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Chronically Metropolitan is a dramedy written by Nicholas Schutt and directed by Xavier Manrique that follows Fenton, an author returning to New York City after a three-year self-imposed exile to San Francisco. Fenton’s father, Christopher (played by the excellent Chris Noth), is a famous author who gets hospitalized after a very morally compromising car accident, thus irreparably sullying his public persona. The two writers both have a penchant for transcribing real-life events and people using the alibi of these events and people being solely fictitious. We see how this dishonest form of honesty has ruined both of their respective relationships, Fenton with his ex-girlfriend Jessie (played by Ashley Benson), and Christopher with his marriage to Fenton’s mother, Annabelle (played by the always delightful Mary-Louise Parker).

“We see how this dishonest form of honesty has ruined both of their respective relationships.”

Shiloh Fernandez does a great job as the film’s lead character. He plays a complex and moody young man desperately trying to move his career and life away from his Father’s less desirable, and more selfish proclivities. The two characters are connected as writers who take non-fiction events, exploit them for financial and critical acclaim, and then hide behind the false façade of claiming it’s all make-believe. Fenton is a classic example of a character desperately trying not to be like his father, Christopher, while simultaneously, seemingly inevitably becoming him. Fenton’s unresolved feelings for Jessie make for a complicated relationship; they both obviously care for each other, but Jessie is moving on and getting married, leaving a lot of unresolved feelings on the table between the two of them. The two actors have tremendous chemistry, and watching them work out their issues on screen is incredibly satisfying. The character of Christopher is an aloof scholarly hippie, borderline racist who is atrociously blind to how his selfish actions affect the rest of his family, especially his wife Annabelle. He’s a giant man-child, but Noth is charming enough to pull off the unenviable task of making his character undeniably likable.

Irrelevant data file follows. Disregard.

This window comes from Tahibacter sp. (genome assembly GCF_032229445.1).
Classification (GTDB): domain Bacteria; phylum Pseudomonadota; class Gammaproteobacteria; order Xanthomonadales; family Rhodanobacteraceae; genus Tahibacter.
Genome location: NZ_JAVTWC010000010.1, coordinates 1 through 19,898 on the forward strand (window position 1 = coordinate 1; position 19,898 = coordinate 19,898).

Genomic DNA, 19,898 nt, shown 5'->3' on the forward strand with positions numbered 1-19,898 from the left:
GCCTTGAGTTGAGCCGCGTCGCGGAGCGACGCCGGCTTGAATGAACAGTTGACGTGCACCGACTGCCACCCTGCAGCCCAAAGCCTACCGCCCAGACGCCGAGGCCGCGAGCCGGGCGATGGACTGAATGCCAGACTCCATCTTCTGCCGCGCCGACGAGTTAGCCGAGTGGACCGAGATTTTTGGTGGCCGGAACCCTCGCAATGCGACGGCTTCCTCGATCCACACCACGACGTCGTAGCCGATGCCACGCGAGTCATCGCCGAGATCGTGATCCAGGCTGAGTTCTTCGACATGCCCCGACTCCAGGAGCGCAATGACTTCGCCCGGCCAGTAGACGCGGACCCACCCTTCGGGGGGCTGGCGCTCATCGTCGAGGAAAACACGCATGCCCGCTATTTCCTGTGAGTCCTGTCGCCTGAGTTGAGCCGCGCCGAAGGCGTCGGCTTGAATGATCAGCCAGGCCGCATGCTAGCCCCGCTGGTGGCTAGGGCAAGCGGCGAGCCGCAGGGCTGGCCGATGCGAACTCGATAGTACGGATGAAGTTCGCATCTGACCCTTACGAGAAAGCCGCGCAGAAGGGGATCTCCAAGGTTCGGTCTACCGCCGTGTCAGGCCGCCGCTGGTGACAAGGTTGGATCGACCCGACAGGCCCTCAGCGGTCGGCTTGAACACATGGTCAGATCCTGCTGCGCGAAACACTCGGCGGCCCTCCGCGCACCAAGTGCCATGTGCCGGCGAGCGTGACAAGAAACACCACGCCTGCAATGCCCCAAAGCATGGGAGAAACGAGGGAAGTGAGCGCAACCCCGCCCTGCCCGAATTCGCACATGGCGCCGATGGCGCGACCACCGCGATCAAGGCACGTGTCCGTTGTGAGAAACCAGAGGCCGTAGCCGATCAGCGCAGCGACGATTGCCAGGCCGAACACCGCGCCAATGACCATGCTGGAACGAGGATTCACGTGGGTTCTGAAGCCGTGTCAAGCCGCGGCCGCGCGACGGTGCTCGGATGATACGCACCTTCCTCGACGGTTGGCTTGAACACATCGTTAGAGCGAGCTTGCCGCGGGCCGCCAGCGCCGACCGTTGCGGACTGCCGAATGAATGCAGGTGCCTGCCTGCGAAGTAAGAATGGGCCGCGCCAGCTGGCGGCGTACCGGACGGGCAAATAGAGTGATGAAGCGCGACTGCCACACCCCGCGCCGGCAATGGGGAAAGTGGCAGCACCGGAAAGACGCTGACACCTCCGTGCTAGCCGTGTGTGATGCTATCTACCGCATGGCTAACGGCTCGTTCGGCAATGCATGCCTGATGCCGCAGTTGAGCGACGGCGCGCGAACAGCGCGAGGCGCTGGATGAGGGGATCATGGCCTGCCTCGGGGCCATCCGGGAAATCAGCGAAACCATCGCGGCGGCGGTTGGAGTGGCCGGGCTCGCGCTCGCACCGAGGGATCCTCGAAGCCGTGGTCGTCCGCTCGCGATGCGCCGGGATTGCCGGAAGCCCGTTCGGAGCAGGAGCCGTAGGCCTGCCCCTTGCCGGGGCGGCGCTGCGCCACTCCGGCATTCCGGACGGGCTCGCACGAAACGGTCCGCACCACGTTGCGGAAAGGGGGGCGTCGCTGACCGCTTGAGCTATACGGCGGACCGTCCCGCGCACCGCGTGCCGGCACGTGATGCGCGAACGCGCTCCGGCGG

“We see the ripple effect that both Fenton and Christopher’s writing has had on those they care about.”

The film explores the concept of actions coming with consequences. We see the ripple effect that both Fenton and Christopher’s writing has had on those they care about. As a writer myself, it’s a fascinating idea and something I’ve never really considered as much as I probably should have. The film is capably shot, and the cast (for the most part) does a remarkable job with their roles. Chris Noth is the standout here though; no matter what horrendous things he puts his family through he’s still easily the most amiable and warm character. The film has some great comedic moments, but they’re few and far between, instead the focus is on the characters and their individual issues. It’s mostly riveting stuff, so unnecessary humor is not needed. I couldn’t care less about the subplot between Fenton’s sister, Layla (played by actress Addison Timlin), and her boyfriend John (played by Josh Peck) though, it all seemed superfluous and unnecessary. The ending is logical, and thankfully doesn’t pull any emotional punches. Unfortunately, things between Christopher and Annabelle go fairly unresolved. There is a scene that implies the fate of their relationship, but it would have been better to get more clarity beyond what’s implied. More Mary-Louise Parker and Chris Noth is always a good thing. As a big fan of Weeds seasons one through three, it was hilarious that the first thing Parker does on screen is buy marijuana.

Generally, I enjoyed this film quite a bit. I don’t have a lot of issues with this one aside from Addison Timlin’s less than stellar acting and her character’s useless part in the story. The rest of the cast is as strong as its story and dialogue. Check out Chronically Metropolitan if you’re in the mood for an interesting drama piece.

Chronically Metropolitan (2016) Directed by: Xavier Manrique. Written by: Nicholas Schutt. Starring: Shiloh Fernandez, Chris Noth, Mary-Louise Parker, Ashley Benson, Josh Peck.

8 out of 10


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  1. Peggy says:

    Did Jessie marry the art dealer after all?

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